Namesake, a start-up company based in Los Angeles, has released its app bringing a new social networking service to the iPhone. Namesake provides a virtual community focused on real-time conversations where members can discuss topics relevant to their interests and expertise.
Namesake for iPhone makes it easy to discuss what you love in real-time, wherever you are — whether it’s having a conversation about the concert you’re at right now, getting insider information about breaking new stories or simply asking a question about something you need to solve.
Namesake for iPhone is a fully real-time experience. New comments in every conversation appear on-screen without having to manually refresh. And you’ll never miss a thing with live alerts anytime you’re mentioned, invited to a conversation or +1′d for your contributions.
Discuss what you love. In real-time. Namesake, now on iPhone.
Creating a new namesake account (which can only be done on the web and not through the iOS app at this time) prompts you to link it to an existing Twitter or Facebook account. Once connected, your account will automatically follow all of your Twitter and Facebook friends who have also joined Namesake.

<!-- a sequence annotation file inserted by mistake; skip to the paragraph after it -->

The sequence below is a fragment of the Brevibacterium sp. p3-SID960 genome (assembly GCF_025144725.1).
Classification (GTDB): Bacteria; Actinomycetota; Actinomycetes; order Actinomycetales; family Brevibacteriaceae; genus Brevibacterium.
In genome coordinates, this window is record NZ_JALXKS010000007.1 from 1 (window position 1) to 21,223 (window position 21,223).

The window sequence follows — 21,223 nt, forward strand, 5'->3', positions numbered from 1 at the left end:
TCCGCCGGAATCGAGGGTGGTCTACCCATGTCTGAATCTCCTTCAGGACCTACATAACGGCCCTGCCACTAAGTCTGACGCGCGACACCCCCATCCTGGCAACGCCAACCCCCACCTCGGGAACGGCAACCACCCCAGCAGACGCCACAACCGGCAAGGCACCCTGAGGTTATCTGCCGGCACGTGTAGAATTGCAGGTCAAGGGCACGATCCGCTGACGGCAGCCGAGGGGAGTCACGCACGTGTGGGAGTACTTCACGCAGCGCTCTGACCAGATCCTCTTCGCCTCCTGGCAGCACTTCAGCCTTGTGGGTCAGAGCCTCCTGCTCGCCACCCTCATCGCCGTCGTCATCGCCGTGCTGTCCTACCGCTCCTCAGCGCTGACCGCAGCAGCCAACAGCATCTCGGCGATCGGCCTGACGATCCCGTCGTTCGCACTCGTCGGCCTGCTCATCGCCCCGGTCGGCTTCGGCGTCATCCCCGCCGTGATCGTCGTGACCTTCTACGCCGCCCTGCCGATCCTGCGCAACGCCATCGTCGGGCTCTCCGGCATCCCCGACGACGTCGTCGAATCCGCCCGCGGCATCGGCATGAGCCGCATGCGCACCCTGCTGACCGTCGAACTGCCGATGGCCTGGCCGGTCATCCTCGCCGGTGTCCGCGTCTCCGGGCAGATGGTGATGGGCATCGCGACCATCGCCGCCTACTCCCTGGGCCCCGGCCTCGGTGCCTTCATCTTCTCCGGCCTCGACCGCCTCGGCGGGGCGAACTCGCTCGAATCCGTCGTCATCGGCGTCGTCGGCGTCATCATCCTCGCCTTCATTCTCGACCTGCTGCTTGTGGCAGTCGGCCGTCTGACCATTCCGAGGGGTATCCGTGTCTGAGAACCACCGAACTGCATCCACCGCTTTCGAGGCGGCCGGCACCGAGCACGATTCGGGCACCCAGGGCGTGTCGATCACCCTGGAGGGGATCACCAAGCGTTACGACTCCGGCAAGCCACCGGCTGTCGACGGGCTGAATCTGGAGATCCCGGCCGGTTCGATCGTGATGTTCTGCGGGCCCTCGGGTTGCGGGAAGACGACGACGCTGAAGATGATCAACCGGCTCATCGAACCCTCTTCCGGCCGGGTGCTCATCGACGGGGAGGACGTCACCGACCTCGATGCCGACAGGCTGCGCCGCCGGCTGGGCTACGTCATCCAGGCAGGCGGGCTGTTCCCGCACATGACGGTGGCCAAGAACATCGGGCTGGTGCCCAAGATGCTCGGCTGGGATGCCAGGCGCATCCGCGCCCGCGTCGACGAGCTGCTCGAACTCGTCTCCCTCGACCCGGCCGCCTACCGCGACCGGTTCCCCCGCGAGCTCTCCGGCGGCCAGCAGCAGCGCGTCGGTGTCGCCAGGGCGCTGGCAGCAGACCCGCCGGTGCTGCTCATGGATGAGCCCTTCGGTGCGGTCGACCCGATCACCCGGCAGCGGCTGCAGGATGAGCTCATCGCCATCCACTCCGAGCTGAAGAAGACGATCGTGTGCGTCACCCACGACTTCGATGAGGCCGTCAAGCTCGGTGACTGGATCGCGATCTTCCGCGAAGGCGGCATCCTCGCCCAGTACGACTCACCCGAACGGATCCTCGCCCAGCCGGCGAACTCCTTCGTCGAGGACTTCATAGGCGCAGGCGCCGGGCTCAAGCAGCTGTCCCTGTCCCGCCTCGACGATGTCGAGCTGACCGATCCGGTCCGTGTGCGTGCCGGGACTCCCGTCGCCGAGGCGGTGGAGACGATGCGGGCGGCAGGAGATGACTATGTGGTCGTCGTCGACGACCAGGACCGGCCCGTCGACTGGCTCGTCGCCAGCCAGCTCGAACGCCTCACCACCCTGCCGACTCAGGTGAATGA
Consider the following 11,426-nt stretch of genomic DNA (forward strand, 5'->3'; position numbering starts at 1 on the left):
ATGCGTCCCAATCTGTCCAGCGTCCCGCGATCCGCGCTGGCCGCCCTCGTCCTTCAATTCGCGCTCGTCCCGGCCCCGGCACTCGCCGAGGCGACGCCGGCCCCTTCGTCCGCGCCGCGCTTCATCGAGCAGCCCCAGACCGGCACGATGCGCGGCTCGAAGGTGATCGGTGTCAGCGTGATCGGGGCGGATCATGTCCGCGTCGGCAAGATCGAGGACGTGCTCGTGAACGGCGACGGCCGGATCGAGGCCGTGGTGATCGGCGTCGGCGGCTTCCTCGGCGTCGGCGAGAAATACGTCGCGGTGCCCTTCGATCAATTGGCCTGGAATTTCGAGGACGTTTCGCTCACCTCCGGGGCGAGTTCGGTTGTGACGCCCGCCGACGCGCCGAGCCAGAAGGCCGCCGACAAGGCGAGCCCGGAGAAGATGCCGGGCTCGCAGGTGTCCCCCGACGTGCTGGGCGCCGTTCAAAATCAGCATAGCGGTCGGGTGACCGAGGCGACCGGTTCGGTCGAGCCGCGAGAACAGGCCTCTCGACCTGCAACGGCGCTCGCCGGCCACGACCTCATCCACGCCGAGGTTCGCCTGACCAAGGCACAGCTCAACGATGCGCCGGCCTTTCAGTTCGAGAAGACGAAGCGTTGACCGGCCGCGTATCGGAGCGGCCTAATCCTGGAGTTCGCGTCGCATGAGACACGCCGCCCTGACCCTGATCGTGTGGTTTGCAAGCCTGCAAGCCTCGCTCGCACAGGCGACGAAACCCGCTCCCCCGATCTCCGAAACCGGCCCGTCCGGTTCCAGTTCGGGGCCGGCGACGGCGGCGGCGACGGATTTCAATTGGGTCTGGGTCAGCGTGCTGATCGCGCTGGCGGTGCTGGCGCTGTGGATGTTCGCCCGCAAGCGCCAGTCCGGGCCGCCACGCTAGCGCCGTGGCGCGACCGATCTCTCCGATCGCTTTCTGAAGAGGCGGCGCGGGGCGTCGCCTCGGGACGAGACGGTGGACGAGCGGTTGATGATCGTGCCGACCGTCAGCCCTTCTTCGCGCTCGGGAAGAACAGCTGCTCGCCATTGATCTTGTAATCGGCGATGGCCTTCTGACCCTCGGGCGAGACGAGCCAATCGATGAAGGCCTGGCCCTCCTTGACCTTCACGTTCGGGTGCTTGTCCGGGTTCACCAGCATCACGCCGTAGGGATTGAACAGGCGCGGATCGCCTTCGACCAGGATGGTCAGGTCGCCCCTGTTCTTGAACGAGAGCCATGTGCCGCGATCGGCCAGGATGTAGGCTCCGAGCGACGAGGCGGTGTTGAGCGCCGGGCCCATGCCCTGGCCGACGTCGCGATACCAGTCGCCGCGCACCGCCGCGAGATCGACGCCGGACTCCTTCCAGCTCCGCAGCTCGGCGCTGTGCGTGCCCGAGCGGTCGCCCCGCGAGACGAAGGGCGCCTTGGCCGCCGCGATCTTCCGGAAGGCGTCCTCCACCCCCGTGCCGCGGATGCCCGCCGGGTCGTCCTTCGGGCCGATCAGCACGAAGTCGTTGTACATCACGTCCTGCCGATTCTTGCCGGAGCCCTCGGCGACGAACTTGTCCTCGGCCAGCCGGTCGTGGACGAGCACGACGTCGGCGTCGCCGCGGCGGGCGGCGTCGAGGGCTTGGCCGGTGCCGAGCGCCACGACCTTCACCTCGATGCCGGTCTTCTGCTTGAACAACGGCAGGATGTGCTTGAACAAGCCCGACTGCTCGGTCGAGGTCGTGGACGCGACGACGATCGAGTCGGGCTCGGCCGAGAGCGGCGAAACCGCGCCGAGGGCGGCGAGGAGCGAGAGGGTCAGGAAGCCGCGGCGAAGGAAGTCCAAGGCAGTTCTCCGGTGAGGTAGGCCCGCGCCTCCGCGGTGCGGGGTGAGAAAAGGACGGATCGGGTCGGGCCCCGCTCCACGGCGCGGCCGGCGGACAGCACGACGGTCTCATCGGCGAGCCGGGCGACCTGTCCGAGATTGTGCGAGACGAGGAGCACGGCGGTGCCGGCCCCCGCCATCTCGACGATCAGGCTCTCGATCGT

The Home tab shows a stream of all current activity, including conversations, member profile changes and more. Members can endorse one another to essentially build reputations in the Namesake community and “vote up” discussions to promote them, which are also shown on the Home Screen.
Members can also personalize their profiles to define areas of interest and expertise.
The Convos tab shows only current conversations while the Mentions tab shows only mentions of you in current conversations. The red tab in the center is where you can start a new conversation. The Profile tab shows exactly what you expect it to – your profile.
Namesake just hit the App Store yeseterday and there isn’t a lot of activity there at the time of this post (the site has been open for only a few weeks so far). And while it doesn’t require you to create a new log-in for yet another social networking service, it doesn’t feel more compelling than Twitter or Facebook or even Google+ from what I’ve been hearing about Google’s new social networking effort so far. Members can start conversations on any topic and there have been conversations started in the last 24 hours about the Casey Anthony trial and Lindsey Lohan, two topics I have no interest in discussing with total strangers, in real-time or not. Of course, you can choose which conversations to participate in and ignore the ones that aren’t interesting to you so your Namesake experience will be what you make it. If you like chatting with people online – like IRC, but much fancier and without the anonymity – Namesake is at least worth a try.